“It’s not the goal that gives us the pleasure, but the road to accomplish the goal.” – Andrei Dokukin

Andrei Dokukin MD

My guest today who was born into a family of dancers in the former Soviet Union. His career path seemed decided when he started his training at the Bolshoi Ballet Academy. But the world around him changed dramatically and so did his goals for his career path. Find out how he managed to win a full scholarship at The Juilliard School and how he joined the American Ballet Theatre in New York City shortly after. After five years with the ABT, he quit company life to take up studies to become a medical doctor despite the fact that he was missing pretty much every college degree necessary to start with. but that didn’t stop him! Today he has been working as a medical doctor and let us discover together how he managed that. Please welcome our guest Andrei Dokukin!

Please find the transcript of our conversation below:

dance, moscow, Bolshoi academy, american ballet theatre, soviet union, russia, dancers, vcr, united states, new york city, ballet academy, juilliard school, nyu, medical school
Andrei Dokukin, Harald Krytinar

Andrei Dokukin 00:00
I think I applied to probably 30 medical schools or so, because I knew that I stood very little chance and my scores despite the fact that they were good they were. They were at the best borderline to get admitted because of my English section, of the exam, but they managed to get in and you know what, why I managed to get in is because of the dance background.

Harald Krytinar 00:25
Hi, and welcome to the mean 10 years Podcast. I’m Harald and I bring to you stories from dancers and stage artists about their career transition. With the ambition to help you gain clarity and momentum about your own career development as an artist. My guest today was born into a family of dancers in the former Soviet Union, his career, path seemed decided when he started his training at the Bolshoi Ballet Academy. But the world around him changed dramatically, and so did his goals for his career. Find out how he managed to win a full scholarship at the Juilliard School, and how he joined the American Ballet Theatre in New York City shortly after. Today, he has been working as a medical doctor for the last 10 years. And let us discover together how he managed that. Please welcome our guest, Andrei Dokukin!

Andrei Dokukin 01:15
Thank you. Pleasure to be here.

Harald Krytinar 01:16
Thank you so much. I really appreciate you taking the time. You know, I’ve mentioned it before this program is really to tell the story, how it was for a professional dancer to move into another profession. And I think your example is so amazing. You worked for some amazing companies, and today your medical doctor. And I would just love to find out before we get into all of those details where you are today. Maybe you could just tell me, you know, where did you discover dance? And what’s your connection with dance? How did that happened?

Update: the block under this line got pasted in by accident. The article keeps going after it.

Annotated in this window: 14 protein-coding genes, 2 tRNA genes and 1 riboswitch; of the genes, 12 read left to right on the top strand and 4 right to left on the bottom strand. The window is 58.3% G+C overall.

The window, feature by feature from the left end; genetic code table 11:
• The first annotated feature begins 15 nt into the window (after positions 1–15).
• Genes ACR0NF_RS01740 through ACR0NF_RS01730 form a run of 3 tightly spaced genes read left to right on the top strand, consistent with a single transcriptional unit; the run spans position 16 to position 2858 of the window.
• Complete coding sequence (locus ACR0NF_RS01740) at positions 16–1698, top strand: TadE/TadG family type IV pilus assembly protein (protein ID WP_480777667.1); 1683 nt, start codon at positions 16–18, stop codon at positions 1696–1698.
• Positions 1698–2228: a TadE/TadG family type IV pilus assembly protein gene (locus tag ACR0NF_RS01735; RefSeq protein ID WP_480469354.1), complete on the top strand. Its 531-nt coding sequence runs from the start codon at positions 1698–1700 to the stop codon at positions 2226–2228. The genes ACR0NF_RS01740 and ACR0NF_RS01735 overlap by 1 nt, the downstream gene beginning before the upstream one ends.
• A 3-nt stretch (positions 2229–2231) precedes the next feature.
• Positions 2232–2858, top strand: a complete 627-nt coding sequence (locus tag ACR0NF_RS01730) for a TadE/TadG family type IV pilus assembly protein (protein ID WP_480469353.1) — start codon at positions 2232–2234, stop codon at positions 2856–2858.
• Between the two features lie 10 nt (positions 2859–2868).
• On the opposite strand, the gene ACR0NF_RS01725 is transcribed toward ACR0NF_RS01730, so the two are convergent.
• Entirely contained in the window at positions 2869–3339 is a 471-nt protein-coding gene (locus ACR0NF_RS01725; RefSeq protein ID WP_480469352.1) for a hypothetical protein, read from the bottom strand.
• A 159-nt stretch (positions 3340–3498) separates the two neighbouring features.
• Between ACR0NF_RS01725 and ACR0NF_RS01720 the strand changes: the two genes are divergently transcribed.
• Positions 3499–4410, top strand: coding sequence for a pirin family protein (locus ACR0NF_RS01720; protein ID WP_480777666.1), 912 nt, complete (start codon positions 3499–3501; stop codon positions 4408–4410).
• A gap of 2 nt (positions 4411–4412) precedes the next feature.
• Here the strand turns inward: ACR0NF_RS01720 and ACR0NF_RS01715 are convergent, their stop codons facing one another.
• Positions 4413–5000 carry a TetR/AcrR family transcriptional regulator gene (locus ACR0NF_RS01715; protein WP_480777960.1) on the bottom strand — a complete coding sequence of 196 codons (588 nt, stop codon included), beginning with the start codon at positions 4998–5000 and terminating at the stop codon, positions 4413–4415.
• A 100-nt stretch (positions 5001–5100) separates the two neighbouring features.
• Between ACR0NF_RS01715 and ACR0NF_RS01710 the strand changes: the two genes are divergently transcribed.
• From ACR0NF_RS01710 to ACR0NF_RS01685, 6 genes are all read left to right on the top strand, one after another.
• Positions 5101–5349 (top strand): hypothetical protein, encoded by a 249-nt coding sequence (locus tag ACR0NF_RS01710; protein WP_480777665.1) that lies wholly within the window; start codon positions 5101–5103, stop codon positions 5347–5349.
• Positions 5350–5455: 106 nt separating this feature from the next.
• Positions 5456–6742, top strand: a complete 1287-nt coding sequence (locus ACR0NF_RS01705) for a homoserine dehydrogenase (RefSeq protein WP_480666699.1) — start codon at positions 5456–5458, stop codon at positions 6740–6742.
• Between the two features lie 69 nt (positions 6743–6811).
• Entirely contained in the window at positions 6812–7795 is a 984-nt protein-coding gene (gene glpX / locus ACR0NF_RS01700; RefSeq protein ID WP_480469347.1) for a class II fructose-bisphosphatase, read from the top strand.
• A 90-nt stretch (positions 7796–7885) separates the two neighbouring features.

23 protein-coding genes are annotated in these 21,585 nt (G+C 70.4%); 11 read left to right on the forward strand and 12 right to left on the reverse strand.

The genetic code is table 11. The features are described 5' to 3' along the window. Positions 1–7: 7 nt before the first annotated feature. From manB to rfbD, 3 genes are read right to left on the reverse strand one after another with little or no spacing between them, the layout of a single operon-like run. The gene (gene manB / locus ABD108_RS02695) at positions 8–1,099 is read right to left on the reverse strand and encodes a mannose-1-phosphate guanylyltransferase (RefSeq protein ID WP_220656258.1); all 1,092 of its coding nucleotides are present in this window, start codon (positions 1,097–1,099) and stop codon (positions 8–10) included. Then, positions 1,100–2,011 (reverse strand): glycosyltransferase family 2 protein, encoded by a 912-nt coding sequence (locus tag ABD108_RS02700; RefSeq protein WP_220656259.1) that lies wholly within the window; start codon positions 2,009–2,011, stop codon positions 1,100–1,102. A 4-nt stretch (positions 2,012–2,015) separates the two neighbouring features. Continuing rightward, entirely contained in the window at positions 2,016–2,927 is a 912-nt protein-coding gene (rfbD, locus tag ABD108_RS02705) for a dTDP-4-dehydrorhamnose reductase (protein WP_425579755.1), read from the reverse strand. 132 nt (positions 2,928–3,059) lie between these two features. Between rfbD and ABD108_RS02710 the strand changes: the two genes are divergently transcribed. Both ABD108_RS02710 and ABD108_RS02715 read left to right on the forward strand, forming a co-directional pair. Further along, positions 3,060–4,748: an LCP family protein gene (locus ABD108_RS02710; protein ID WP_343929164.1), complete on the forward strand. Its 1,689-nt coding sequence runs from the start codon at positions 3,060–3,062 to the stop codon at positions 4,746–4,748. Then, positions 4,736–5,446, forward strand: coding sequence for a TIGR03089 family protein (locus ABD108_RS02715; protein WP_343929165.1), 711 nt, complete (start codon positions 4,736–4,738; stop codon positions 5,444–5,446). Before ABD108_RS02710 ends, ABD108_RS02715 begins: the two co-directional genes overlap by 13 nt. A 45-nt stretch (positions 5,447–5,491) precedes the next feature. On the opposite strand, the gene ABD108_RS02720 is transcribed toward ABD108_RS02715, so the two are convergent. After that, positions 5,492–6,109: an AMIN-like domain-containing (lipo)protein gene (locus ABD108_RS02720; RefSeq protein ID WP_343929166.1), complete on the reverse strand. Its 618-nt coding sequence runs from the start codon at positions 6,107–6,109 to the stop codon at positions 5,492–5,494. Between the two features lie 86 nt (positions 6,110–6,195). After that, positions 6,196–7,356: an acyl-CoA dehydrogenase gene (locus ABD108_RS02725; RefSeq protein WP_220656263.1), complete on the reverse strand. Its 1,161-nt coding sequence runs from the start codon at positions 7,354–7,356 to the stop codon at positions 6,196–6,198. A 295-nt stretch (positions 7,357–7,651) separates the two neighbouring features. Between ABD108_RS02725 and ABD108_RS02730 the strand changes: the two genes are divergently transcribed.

Andrei Dokukin 01:49
So I was born in the Soviet Union back in 1974. And oddly enough, my father was a professional ballet dancer, who worked in a regional company in one of the biggest cities in Russia, not the main ones: Nizhny Novgorod. So my father was a professional dancer himself. And my mother later joined him in her venture into dance as a ballroom dancer, and they went professional eventually. So of course, my parents, they meant well, and they wanted for me to have a decent job and have, you know, decent life in the Soviet Union. And being a ballet dancer back in the Soviet Union was quite actually an amazing experience for 100 rubles a month. It was the salary of a dancer at that time, you know, we traveled entire Russia every summer, we could afford a vacation for a month on the Black Sea. And the job was, you know, very noble and very much fun. And my father was able to support us. And oddly enough, at the age of 40, when you retire from the professional dancer back in the Soviet Union, you would a retirement package, which essentially base same salary to you for the rest of your life. So by the time you’re 40, you’re retired, and you keep your salary, and you just live on and do whatever you want. So my parents said, Well, that sounds like a, you know, a great gig. And since I was always in the theater, I was always with my father at the job, in the theater, traveling, you know, places, going places with a theater with the kids who were also, you know, children of the dancers, we’ve had a fantastic that, you know, we have a lot of fun. So there was nothing more natural than just to transition into the same thing because I thoroughly enjoyed the experience. So my parents sent me to Moscow to the Bolshoi Ballet Academy, I had to audition for the Academy. And I remember my father bringing some gifts to some, you know, you know, higher people, and Russia, the Soviet Union back then, was just as corrupt as it is now, you know, it’s kind of who you know, it’s not necessarily how good you are. Of course, if you really bad they don’t take you, but if you’re like, mediocre, and somebody got something out of you. Yeah, you have a chance. So I was a I was the latter one that was a mediocre guy who could, you know, clap to the beat, not necessarily had the, you know, all the extensions that they wanted to, but next thing I was in the Bolshoi Ballet Academy. And so I went to the boarding school there for eight years, and that’s how I, you know, went into the dance.